Over the years, we have been building towards monumental military justice reform. This year, we have never been closer. Both the House and the Senate have introduced bold pieces of legislation to amend the justice system, and DoD leadership, for the first time, is speaking in support of an overhaul. And for good reason. Sexual assault numbers peaked at 20,500 in 2018, and a recent DoD IG report just determined that 64% of military special victims cases did not have appropriately trained trial counsel (or prosecutors) assigned to them.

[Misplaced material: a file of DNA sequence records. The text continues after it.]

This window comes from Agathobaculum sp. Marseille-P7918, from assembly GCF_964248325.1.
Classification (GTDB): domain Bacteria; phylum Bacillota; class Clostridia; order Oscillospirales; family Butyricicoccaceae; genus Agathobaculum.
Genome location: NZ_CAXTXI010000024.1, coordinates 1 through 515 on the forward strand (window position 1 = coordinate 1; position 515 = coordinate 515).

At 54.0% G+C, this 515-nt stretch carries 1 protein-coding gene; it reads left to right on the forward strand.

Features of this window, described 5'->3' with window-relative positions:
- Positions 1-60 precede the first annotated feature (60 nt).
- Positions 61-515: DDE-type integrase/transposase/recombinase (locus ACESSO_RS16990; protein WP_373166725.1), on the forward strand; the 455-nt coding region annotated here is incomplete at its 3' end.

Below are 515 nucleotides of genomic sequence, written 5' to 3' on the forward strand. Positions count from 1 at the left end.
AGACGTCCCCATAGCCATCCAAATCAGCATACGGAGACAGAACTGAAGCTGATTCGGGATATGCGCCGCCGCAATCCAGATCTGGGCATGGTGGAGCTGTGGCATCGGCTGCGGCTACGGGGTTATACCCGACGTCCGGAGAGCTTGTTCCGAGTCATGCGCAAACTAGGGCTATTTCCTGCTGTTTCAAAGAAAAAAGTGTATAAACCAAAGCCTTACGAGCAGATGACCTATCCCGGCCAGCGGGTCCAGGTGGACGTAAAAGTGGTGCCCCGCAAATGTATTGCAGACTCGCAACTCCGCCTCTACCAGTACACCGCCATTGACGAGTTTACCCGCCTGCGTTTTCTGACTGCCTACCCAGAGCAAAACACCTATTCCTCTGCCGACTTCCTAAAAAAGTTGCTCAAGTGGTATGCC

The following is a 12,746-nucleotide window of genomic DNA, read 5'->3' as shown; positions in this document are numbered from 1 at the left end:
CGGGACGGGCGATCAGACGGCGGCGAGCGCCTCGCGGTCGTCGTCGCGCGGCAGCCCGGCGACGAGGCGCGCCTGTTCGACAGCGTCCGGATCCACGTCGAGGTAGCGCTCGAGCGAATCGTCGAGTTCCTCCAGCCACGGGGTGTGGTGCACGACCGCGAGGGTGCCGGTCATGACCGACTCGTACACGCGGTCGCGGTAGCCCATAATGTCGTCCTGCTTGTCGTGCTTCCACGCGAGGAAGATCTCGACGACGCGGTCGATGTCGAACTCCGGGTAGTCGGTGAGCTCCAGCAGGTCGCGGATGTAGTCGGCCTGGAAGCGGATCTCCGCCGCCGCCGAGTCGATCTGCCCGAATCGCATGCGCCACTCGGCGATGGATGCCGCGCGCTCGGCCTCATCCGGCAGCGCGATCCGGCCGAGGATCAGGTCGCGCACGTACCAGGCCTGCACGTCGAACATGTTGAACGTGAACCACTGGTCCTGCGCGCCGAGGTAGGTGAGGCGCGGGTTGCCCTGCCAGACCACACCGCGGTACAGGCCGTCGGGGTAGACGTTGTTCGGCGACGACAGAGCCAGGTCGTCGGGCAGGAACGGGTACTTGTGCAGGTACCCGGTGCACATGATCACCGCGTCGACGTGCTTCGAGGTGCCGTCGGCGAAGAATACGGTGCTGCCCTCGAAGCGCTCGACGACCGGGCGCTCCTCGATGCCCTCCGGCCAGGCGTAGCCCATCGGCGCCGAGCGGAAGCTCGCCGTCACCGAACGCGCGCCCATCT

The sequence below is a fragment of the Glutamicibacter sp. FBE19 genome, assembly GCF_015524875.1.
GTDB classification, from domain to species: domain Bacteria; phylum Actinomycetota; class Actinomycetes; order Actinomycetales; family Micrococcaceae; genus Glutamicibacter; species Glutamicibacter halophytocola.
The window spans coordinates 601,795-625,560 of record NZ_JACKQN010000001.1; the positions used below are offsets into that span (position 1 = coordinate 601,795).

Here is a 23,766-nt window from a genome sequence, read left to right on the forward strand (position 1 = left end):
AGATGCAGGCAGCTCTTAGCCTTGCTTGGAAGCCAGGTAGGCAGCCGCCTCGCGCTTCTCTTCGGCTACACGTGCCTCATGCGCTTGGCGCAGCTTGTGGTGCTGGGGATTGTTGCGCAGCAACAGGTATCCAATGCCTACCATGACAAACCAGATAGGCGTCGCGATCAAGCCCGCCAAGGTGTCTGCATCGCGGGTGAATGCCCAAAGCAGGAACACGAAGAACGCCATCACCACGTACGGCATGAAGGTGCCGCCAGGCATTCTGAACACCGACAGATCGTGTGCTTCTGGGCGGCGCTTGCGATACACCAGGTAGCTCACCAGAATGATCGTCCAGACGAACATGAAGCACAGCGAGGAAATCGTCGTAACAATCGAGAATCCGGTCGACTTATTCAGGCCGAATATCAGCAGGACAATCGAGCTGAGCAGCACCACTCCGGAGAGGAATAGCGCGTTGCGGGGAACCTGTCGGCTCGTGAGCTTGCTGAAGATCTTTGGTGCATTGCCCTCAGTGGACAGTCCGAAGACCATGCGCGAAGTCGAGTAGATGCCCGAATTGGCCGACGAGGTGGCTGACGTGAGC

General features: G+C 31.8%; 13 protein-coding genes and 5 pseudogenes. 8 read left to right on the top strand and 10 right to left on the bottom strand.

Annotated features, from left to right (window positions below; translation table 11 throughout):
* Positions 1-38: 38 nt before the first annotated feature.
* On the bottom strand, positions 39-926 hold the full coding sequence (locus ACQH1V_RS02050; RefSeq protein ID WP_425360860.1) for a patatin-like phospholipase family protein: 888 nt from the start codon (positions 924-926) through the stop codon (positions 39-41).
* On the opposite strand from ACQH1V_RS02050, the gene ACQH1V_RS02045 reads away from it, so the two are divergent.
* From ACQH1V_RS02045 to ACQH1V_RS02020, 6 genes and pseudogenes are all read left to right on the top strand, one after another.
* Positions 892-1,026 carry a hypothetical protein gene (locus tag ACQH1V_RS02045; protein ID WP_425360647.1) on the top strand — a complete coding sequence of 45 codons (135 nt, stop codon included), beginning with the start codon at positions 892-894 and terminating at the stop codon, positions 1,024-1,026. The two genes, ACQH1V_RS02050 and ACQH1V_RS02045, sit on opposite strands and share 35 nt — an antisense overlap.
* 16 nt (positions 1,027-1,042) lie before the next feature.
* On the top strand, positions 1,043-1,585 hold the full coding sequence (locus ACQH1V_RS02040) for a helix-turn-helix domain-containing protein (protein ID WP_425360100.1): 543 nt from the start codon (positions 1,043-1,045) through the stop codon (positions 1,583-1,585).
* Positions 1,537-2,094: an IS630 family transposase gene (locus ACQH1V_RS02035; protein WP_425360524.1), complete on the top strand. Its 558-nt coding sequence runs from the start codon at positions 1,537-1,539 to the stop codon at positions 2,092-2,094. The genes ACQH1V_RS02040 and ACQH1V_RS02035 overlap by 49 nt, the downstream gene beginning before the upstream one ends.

In 2018, the Department of Defense estimated that 20,500 members of the U.S. military were sexually assaulted. This is the highest number since 2005 and constitutes a nearly 50% increase in the number of assaults against women (DOD SAPRO, 2019). Despite the creation of the DOD Sexual Assault Prevention and Response Office in 2005, prevention efforts have failed to adequately counter the culture of misogyny and harassment in the U.S. military that contribute to the epidemic of sexual violence.